Commencement ceremony symbolizes pursuit to educate all Americans
- Harper College News Bureau
- May 18, 2019
- May 18, 2019
A record number of graduates representing diverse walks of life and impressive scholarly achievement walked across the stage at Harper College’s 51st annual Commencement Ceremony.
Of the 3,800 graduates to receive transfer, career and technical degrees and certificates this year, nearly 800 graduates were recognized Saturday in front of more than 5,000 friends and family.
“Today, we celebrate and reflect on all your hard work, all the triumphs you’d had, the obstacles you’ve overcome, all the challenges and opportunities you’ve embraced, so today you can walk across the stage,” said Dr. Ken Ender, president of Harper College.
The ceremony was an especially appropriate bookend to Dr. Ender’s 10-year tenure at Harper, which ends June 30.
Commencement took place in the newly dedicated Drs. Kenneth and Catherine Ender Pavilion, now adorned with a plaque that reads, “Where every student’s success is celebrated.” Harper’s commitment to student success has led the college’s graduation rate to more than double over the last decade.
Harper also welcomed as its commencement speaker Dr. Martha Kanter, who leads the College Promise Campaign, a national initiative to increase access, affordability, quality and completion in American higher education.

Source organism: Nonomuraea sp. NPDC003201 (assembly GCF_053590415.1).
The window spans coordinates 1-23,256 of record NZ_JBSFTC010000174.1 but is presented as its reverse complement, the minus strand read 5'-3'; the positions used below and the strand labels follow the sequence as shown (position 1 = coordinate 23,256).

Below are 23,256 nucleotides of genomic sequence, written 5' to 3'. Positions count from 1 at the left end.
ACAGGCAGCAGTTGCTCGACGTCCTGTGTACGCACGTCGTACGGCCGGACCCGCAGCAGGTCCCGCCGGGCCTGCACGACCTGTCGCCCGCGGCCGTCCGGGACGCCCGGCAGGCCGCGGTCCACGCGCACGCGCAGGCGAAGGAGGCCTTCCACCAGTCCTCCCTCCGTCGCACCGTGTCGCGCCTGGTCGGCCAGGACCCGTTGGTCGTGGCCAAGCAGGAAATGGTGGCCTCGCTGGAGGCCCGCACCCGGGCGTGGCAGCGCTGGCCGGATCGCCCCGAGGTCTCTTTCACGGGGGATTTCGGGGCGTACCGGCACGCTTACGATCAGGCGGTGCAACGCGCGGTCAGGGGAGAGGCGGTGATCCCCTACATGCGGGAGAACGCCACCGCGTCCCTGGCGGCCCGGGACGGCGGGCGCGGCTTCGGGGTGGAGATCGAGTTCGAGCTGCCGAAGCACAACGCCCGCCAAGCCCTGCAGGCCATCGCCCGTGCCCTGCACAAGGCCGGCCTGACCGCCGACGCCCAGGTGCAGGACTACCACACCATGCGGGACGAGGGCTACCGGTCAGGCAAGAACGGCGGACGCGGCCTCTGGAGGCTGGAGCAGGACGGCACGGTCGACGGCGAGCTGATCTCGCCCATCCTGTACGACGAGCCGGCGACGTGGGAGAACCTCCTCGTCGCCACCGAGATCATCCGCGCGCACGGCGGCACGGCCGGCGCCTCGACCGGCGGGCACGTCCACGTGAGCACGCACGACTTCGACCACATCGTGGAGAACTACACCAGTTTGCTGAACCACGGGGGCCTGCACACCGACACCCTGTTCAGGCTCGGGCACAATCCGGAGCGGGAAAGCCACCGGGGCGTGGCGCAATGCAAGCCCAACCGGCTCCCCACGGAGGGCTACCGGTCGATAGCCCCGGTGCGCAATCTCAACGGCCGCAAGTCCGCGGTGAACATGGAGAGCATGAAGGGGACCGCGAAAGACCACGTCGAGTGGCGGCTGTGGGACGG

During Dr. Ender’s November 2009 installation speech, the still-new president actually evoked the words of Kanter, then part of President Barack Obama’s administration.
“As Education Under Secretary Martha Kanter likes to say, we must educate the ‘top 100%’ of our citizens,” Dr. Ender said at the time. “For our country to enjoy widely shared prosperity, we must change the educational enterprise as we currently know it.”
Harper, of course, went on to launch its own Promise Scholarship Program, offering eligible students in High School Districts 211, 214 and 220 an opportunity to earn up to two years of tuition at Harper.
Though the first class of Promise Scholars doesn’t arrive until this fall, Promise’s impact already is widespread.
About 95% of this year’s high school freshmen – or 6,374 students – signed up for Promise, while more than 6,200 sophomores, juniors and seniors continue to meet criteria based on attendance, rigor/quality, persistence and community service.
Promise Scholars have completed more than 100,000 volunteer hours, and $18.6 million in revenue has been generated to support Promise for years to come.
In addition to lauding Harper for helping to lead the national Promise movement, Kanter advised Harper graduates to be confident, listen well, take risks, and lead in the search for truth and civil discourse. She also urged graduates to become ambassadors for the mission of community colleges.
“As you go forward, I hope you will speak forcefully of the benefits you accrued,” she said. “Talk to your siblings, friends, aunts, uncles and kids, and help ensure that at this time, when a high school education is insufficient for success in the 21st century, higher education is going to be kept accessible and affordable to all, no matter one’s life circumstances.”